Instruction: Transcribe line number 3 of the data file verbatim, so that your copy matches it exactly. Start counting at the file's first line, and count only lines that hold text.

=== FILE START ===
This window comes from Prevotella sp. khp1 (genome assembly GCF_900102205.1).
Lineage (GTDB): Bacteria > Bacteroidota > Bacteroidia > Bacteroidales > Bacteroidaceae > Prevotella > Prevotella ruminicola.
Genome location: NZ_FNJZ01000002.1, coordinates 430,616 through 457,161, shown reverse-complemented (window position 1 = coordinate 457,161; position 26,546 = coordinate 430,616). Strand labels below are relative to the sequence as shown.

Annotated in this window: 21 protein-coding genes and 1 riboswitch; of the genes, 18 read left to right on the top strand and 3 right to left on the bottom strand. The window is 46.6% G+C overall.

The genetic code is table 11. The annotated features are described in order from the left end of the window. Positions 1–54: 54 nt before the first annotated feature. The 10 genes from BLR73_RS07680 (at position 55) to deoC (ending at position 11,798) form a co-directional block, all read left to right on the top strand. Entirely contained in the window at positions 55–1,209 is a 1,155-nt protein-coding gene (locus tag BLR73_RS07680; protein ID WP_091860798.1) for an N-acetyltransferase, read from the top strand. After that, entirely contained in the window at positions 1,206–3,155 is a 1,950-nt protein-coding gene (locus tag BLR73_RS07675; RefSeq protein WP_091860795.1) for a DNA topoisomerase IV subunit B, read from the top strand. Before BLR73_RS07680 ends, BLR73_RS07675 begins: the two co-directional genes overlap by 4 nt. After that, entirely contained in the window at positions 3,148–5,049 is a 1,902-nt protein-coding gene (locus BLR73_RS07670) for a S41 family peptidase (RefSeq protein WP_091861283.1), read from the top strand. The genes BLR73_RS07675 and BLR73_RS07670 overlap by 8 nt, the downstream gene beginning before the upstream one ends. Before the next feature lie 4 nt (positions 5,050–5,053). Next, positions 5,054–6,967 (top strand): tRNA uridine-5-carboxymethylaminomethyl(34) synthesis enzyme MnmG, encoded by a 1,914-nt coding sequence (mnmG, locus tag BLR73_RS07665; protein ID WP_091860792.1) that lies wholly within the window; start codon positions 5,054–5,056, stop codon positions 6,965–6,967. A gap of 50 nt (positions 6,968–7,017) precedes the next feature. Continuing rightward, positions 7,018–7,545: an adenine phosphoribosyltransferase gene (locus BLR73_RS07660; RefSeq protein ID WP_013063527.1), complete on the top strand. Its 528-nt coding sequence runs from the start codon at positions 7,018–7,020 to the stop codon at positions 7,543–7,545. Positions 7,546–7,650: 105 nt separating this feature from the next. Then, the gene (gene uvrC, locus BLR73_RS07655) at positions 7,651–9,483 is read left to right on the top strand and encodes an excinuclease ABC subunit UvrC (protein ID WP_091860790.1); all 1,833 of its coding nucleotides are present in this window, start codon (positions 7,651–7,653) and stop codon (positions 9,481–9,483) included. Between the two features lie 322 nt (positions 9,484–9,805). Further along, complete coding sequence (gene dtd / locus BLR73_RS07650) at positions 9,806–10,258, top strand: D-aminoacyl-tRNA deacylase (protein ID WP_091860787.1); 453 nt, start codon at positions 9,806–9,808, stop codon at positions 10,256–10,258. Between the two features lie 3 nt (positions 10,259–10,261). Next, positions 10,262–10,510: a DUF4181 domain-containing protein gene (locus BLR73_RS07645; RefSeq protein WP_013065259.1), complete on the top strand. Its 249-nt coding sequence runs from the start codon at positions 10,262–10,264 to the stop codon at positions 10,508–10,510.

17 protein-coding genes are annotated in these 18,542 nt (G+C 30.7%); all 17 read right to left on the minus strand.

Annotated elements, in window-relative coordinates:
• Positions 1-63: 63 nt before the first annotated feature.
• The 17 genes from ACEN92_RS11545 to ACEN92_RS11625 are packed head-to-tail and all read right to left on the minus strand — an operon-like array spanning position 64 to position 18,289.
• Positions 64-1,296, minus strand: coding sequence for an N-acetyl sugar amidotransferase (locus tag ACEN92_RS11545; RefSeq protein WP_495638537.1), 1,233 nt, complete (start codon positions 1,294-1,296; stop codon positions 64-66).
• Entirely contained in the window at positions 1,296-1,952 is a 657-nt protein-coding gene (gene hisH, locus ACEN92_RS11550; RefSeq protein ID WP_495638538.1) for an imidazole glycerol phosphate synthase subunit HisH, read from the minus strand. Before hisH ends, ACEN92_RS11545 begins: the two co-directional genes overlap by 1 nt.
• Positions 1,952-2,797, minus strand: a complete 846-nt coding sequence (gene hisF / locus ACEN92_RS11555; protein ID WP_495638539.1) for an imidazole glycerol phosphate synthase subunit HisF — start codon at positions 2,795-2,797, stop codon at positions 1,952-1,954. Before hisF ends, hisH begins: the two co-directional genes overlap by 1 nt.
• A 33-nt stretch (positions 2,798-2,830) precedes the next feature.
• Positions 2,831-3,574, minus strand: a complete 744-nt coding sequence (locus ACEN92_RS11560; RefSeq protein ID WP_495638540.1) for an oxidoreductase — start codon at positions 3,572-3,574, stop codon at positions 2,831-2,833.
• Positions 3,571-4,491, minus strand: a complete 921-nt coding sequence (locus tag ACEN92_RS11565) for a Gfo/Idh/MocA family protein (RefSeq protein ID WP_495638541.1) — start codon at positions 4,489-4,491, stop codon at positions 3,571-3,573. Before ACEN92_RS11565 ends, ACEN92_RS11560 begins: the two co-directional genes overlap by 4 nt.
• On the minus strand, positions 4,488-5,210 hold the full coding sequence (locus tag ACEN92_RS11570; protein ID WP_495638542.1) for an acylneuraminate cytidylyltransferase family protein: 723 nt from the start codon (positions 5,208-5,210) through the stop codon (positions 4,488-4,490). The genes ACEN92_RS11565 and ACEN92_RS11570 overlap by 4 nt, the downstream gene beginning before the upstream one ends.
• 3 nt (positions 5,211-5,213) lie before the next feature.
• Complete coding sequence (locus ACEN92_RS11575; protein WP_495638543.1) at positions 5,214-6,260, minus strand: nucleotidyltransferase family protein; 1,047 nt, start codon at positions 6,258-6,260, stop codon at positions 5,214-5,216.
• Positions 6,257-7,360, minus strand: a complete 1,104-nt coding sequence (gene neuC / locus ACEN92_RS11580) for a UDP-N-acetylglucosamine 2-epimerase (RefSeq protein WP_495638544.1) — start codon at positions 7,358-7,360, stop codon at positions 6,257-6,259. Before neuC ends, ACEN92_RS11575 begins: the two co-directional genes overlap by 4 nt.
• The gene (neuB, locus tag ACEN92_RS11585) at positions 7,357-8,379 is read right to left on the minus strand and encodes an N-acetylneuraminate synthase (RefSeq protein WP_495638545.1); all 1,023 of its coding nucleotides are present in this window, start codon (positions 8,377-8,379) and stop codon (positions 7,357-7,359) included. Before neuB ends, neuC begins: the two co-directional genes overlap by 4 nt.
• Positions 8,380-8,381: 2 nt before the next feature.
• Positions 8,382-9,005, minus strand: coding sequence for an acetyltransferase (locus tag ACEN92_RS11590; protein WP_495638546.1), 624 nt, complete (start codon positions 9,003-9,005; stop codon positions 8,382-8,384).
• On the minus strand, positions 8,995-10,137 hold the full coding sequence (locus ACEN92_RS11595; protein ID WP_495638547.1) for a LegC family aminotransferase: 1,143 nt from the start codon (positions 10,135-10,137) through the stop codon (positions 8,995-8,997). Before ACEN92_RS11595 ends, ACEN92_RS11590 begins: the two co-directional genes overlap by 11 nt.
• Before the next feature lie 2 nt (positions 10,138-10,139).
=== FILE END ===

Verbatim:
Genome location: NZ_FNJZ01000002.1, coordinates 430,616 through 457,161, shown reverse-complemented (window position 1 = coordinate 457,161; position 26,546 = coordinate 430,616). Strand labels below are relative to the sequence as shown.